RBA considered 40-bp cash rate raise
The Reserve Bank has revealed that it weighed up three different options for the size of the first cash rate rise in alm...
The Reserve Bank of Australia has announced the official cash rate for September, following its monthly board meeting.
The RBA has decided to maintain the current official cash rate at its record low of 1.50 per cent. Having delivered the same result for 13 months, it is an RBA verdict that will surprise few.
The cash rate last moved in August 2016, ticking down by 25 basis points.
Mortgage Choice CEO John Flavell said that he was unsurprised by the verdict, noting that the rhetoric from the RBA board around rates supported a steady rate.
Mr Flavell said: “In the minutes of the August board meeting, the board acknowledged that a prolonged period of rate stability was consistent with sustainable growth in the economy and achieving the inflation target over time.
“The Reserve Bank is forced to consider domestic and global economic factors when making their cash rate decision.”
Mr Flavell predicts the low rates will “keep heat in the market” and property demand will remain strong.
CoreLogic head of research Tim Lawless concurred, predicting a hold verdict and adding that a cash rate hike in 2017 is unlikely. He said: “Record-high household debt remains a key concern for policymakers. Furthermore, wages growth is continually subdued.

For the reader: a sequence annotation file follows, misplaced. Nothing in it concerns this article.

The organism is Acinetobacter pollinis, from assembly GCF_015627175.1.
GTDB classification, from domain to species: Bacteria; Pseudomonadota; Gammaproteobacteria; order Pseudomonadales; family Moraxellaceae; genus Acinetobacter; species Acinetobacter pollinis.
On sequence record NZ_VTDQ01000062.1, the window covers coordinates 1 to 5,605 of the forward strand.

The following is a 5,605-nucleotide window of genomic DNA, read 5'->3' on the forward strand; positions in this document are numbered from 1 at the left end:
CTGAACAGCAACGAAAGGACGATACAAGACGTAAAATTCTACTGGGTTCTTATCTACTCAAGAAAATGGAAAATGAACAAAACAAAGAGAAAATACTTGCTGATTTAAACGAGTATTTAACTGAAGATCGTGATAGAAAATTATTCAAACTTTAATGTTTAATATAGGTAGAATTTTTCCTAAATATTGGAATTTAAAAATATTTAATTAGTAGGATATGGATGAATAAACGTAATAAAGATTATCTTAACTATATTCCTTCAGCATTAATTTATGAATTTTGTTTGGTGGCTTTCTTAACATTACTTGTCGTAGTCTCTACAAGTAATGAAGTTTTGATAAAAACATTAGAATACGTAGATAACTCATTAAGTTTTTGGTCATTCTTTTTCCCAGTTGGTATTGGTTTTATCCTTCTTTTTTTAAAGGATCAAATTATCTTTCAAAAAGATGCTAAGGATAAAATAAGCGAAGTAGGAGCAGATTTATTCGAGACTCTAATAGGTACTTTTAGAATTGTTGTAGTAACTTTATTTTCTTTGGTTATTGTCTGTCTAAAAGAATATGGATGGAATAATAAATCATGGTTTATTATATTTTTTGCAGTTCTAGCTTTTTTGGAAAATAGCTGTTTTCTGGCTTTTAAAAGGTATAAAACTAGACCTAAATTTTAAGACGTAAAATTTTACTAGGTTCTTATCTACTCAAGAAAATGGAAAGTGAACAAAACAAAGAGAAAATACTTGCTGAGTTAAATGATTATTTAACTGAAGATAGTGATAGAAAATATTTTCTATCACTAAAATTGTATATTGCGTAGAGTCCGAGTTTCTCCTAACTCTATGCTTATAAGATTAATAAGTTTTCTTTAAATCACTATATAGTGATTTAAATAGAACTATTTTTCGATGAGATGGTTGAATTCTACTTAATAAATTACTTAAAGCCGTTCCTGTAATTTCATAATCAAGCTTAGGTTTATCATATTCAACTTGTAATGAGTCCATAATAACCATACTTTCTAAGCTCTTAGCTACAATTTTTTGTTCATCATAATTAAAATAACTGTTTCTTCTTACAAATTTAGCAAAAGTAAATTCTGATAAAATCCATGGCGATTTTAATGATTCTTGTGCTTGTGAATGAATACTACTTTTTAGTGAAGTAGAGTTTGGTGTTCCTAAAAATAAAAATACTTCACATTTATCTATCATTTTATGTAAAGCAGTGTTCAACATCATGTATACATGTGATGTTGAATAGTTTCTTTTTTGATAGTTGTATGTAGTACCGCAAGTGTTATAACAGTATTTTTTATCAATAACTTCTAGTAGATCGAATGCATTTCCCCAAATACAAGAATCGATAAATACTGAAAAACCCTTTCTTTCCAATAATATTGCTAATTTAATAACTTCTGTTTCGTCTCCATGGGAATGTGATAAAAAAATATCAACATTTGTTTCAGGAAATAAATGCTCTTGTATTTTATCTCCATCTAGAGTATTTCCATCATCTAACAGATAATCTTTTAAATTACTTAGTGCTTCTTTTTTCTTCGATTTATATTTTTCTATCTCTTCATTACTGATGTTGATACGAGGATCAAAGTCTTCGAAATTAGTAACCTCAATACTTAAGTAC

“With the household debt to income ratio tracking at 190 per cent, households have become more sensitive than ever to the cost of debt, and the RBA will likely be very mindful of the capacity for Australian households to service their debt without a broader dent on household consumption.”
RateCity money editor Sally Tindall agreed, but argued that the RBA would like to hike rates but was not in a position to do so. “The economy is moving steadily rather than spectacularly, so the logical option is for the board to hold fire until there are major changes in the key economic indicators.
“This means the RBA is currently playing a waiting game. They won’t want to move rates until families get some relief from the current cost-of-living pressures. With little relief in sight, they’re likely to hold off until next year.”
Of brokers surveyed at HashChing, 93.62 per cent predicted a hold verdict in September, while all 33 panelists on the finder.com panel predicted a cash rate of 1.50 per cent and only two predicted a rate rise this year.
Jordan Eliseo from ABC Bullion said: “Latest economic data released, including today’s CAPEX results, will give the board confidence that the economy is stabilising and set to continue on its trajectory of steady, if not spectacular, growth. As a result, they’ll be confident that they have the appropriate monetary policy in place for now.”
Shane Oliver from AMP Capital added: “The RBA and rates are stuck between a rock and hard place – solid business conditions and labour market indicators along with the RBA’s expectations for strong growth argue against a rate cut, but subpar growth at present, risks around consumer spending, low wages growth and inflation and the rise in the $A argue against a rate hike.”
Dr Andrew Wilson from Domain Group was one of the two panelists to predict a rate hike before Christmas, noting that the RBA is “maintaining an optimistic medium-term view of the economy”.
Noel Whittaker from QUT was the other. He said: “I don’t think they are ready to lift yet – but they will be thinking about it.”